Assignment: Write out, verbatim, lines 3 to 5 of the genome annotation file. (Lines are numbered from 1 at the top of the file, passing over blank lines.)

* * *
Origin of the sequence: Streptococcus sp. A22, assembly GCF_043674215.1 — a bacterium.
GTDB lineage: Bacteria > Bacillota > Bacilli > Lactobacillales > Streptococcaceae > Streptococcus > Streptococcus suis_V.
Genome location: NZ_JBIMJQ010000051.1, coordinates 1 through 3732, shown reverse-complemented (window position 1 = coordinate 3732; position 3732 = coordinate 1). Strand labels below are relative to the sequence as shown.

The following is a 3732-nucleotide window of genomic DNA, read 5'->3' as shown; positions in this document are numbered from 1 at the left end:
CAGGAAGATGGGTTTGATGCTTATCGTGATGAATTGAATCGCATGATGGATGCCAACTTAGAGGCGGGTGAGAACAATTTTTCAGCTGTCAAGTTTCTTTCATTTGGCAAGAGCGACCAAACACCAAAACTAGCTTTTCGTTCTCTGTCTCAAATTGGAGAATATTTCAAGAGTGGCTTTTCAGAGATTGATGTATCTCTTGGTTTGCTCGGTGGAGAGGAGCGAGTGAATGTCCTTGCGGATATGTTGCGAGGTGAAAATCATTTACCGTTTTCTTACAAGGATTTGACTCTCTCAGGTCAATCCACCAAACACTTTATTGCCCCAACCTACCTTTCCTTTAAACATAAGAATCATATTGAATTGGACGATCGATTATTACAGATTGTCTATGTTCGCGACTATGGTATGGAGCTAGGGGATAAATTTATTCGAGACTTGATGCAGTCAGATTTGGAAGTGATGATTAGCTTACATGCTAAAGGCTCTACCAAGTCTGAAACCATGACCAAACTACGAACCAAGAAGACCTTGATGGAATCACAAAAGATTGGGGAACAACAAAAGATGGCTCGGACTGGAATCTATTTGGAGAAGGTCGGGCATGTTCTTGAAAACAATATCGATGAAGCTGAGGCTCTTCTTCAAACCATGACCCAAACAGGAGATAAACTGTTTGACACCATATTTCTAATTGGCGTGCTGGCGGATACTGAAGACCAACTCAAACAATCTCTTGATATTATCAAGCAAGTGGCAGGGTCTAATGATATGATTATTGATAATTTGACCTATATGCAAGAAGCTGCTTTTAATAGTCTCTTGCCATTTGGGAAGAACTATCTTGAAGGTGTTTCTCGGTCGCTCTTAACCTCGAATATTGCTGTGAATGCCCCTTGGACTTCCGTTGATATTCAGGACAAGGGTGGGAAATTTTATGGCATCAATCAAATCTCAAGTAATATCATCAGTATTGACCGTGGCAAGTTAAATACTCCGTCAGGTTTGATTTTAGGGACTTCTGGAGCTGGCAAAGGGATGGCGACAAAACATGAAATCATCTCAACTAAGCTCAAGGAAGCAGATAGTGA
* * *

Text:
Genome location: NZ_JBIMJQ010000051.1, coordinates 1 through 3732, shown reverse-complemented (window position 1 = coordinate 3732; position 3732 = coordinate 1). Strand labels below are relative to the sequence as shown.

The following is a 3732-nucleotide window of genomic DNA, read 5'->3' as shown; positions in this document are numbered from 1 at the left end:
CAGGAAGATGGGTTTGATGCTTATCGTGATGAATTGAATCGCATGATGGATGCCAACTTAGAGGCGGGTGAGAACAATTTTTCAGCTGTCAAGTTTCTTTCATTTGGCAAGAGCGACCAAACACCAAAACTAGCTTTTCGTTCTCTGTCTCAAATTGGAGAATATTTCAAGAGTGGCTTTTCAGAGATTGATGTATCTCTTGGTTTGCTCGGTGGAGAGGAGCGAGTGAATGTCCTTGCGGATATGTTGCGAGGTGAAAATCATTTACCGTTTTCTTACAAGGATTTGACTCTCTCAGGTCAATCCACCAAACACTTTATTGCCCCAACCTACCTTTCCTTTAAACATAAGAATCATATTGAATTGGACGATCGATTATTACAGATTGTCTATGTTCGCGACTATGGTATGGAGCTAGGGGATAAATTTATTCGAGACTTGATGCAGTCAGATTTGGAAGTGATGATTAGCTTACATGCTAAAGGCTCTACCAAGTCTGAAACCATGACCAAACTACGAACCAAGAAGACCTTGATGGAATCACAAAAGATTGGGGAACAACAAAAGATGGCTCGGACTGGAATCTATTTGGAGAAGGTCGGGCATGTTCTTGAAAACAATATCGATGAAGCTGAGGCTCTTCTTCAAACCATGACCCAAACAGGAGATAAACTGTTTGACACCATATTTCTAATTGGCGTGCTGGCGGATACTGAAGACCAACTCAAACAATCTCTTGATATTATCAAGCAAGTGGCAGGGTCTAATGATATGATTATTGATAATTTGACCTATATGCAAGAAGCTGCTTTTAATAGTCTCTTGCCATTTGGGAAGAACTATCTTGAAGGTGTTTCTCGGTCGCTCTTAACCTCGAATATTGCTGTGAATGCCCCTTGGACTTCCGTTGATATTCAGGACAAGGGTGGGAAATTTTATGGCATCAATCAAATCTCAAGTAATATCATCAGTATTGACCGTGGCAAGTTAAATACTCCGTCAGGTTTGATTTTAGGGACTTCTGGAGCTGGCAAAGGGATGGCGACAAAACATGAAATCATCTCAACTAAGCTCAAGGAAGCAGATAGTGA